By: TANJA SREBOTNJAK, Director of the Hixon Center
Environmentalists are used to labels. Many of us have been called tree huggers, granola-eating Birkenstock wearers – or worse.
In the era of Trump-style populism and rejection of fact-based evidence and science, I argue that environmentalists need to look for allies where perhaps traditionally they were scarce for three reasons:
First, the ranks of “environmentalists” themselves are rapidly thinning. According to a recent Gallup poll, the percentage of Americans who identify a “environmentalists” has dropped by 34% over the past 25 years – from 79% in 1991 to 45% in 2017. Among the reasons for the drop may be the increase in political polarization of environmental issues, as only 27% of self-identified Republicans saw themselves as environmentalists, while 56% of Democrats did.
Second, younger generations are eschewing labels of any kind – political or otherwise. Their demands and needs on society and governance are more diverse than ever and reflect many crosscutting issues such as affordable education and healthcare, social mobility and greater acceptance of non-traditional social and individual lifestyle choices.
Third, environmental protection is truly a societal goal, one that cuts across all sections of society. Thus, environmentalists of the “old guard” would do well preaching less to the choir and trying harder to put themselves into the shoes of today’s American society. Blue-collar workers, for example, have seen significant erosion in their traditional job base and career paths. During his campaign, President Donald Trump tapped into this sentiment in coal country and states such as Ohio, Michigan and Pennsylvania.
Yet, rather than hoping to bring back old jobs, environmentalists need to make a stronger case for clean energy and environmental services jobs. Transitions are never easy, but the U.S. solar industry in 2016 employed more than 260,000 workers (an increase of 25% over the previous year). This means, the industry now has a higher job base than oil and natural gas combined and the trend continues to point upwards.
Another powerful target group are women. Not only are they more educated than ever before (in 2015 30.2% of women had a bachelor’s degree or higher compared with 29.9% of men and the growth continues among women aged 25-34 years), but a larger majority of American women also accept anthropogenic climate change and other environmental science findings (83% of women versus 66% of men according to the Pew Research Center). While all parents wish to see their children growing up surrounded by clean air and water, women tend to be more active than men in supporting environmental and social causes in their communities and beyond. These findings hold for conservative, religious and progressive households. Thus, engaging women more directly in environmental conversations can be an effective means to shift opinions at the family level and all the way to state capitols and Washington D.C.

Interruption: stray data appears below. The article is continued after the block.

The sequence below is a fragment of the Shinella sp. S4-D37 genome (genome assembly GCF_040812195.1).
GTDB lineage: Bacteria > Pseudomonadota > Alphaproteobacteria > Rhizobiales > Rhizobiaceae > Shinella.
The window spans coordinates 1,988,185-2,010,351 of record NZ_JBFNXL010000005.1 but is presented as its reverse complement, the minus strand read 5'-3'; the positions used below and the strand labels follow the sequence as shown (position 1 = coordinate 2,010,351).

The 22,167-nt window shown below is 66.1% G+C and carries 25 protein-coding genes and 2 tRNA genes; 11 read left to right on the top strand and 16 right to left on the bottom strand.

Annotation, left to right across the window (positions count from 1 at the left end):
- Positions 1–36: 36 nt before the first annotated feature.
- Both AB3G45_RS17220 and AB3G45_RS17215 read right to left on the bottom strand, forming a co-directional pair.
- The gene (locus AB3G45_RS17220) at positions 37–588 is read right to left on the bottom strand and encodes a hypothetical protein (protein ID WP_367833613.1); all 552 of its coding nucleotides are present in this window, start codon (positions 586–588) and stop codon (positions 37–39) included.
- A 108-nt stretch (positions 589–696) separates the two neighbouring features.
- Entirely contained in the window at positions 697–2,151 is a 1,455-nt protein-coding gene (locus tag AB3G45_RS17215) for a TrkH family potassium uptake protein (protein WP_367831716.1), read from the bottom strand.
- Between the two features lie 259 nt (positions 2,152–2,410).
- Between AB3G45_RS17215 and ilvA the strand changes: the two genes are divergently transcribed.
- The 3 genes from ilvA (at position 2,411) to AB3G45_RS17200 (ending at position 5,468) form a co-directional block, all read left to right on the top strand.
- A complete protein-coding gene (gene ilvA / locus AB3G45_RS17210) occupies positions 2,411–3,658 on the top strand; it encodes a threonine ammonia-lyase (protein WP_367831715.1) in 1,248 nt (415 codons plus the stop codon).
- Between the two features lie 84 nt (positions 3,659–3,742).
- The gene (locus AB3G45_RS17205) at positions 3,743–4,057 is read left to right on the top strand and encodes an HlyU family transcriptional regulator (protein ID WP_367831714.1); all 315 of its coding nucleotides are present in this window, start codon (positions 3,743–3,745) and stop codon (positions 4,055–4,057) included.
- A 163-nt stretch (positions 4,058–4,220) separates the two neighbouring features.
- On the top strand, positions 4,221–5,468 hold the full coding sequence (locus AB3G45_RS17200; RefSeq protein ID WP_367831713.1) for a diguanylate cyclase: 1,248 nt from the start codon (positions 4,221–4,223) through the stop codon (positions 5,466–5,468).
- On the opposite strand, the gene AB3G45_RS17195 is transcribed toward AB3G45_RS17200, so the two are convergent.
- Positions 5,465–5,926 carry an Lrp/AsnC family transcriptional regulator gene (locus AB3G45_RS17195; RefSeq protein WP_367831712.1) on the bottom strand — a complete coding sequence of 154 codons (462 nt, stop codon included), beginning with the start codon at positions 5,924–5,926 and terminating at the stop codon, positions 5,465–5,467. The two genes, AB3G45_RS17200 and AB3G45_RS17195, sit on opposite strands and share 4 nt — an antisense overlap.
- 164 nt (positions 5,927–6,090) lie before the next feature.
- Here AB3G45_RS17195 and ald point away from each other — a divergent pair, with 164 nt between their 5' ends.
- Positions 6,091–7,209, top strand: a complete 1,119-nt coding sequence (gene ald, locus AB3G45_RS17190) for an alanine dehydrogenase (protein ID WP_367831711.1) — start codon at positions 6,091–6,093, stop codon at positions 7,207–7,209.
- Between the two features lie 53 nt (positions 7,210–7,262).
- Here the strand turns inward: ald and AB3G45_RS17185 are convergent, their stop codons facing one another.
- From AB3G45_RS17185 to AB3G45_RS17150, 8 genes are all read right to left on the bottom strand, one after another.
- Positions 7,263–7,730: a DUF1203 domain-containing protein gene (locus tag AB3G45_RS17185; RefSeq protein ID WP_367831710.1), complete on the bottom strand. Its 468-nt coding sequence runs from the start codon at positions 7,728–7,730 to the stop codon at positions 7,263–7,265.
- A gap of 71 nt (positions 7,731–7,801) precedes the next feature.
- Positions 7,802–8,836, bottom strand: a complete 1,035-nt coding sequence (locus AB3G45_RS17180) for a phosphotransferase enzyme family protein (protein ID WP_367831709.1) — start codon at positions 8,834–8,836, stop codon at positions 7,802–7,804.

Lastly, there is the young generation of 18-29 year olds. While the majority of so-called ‘millennials’ tend to hold more progressive views on social and environmental issues than their parents and grandparents, voter turn-out was lower than for other age groups (50% versus 58% of the voting-eligible population). Considering that millennials are now as strong a voting bloc as baby-boomers were at their peak in 2004, this represents a huge potential for engagement on environmental issues. However, as I said earlier, millennials are not a homogeneous group of voters and they do not vote based on ideology. They want to be convinced that the political system is working for them and that their diverse, issue-based opinions are heard.
Environmentalists certainly have their work cut out for them, but when I look at the opportunities among blue-collar workers, women and millennials, I am hopeful that a broader base of support for environmental actions and policies can be built between now and the 2018 mid-term elections.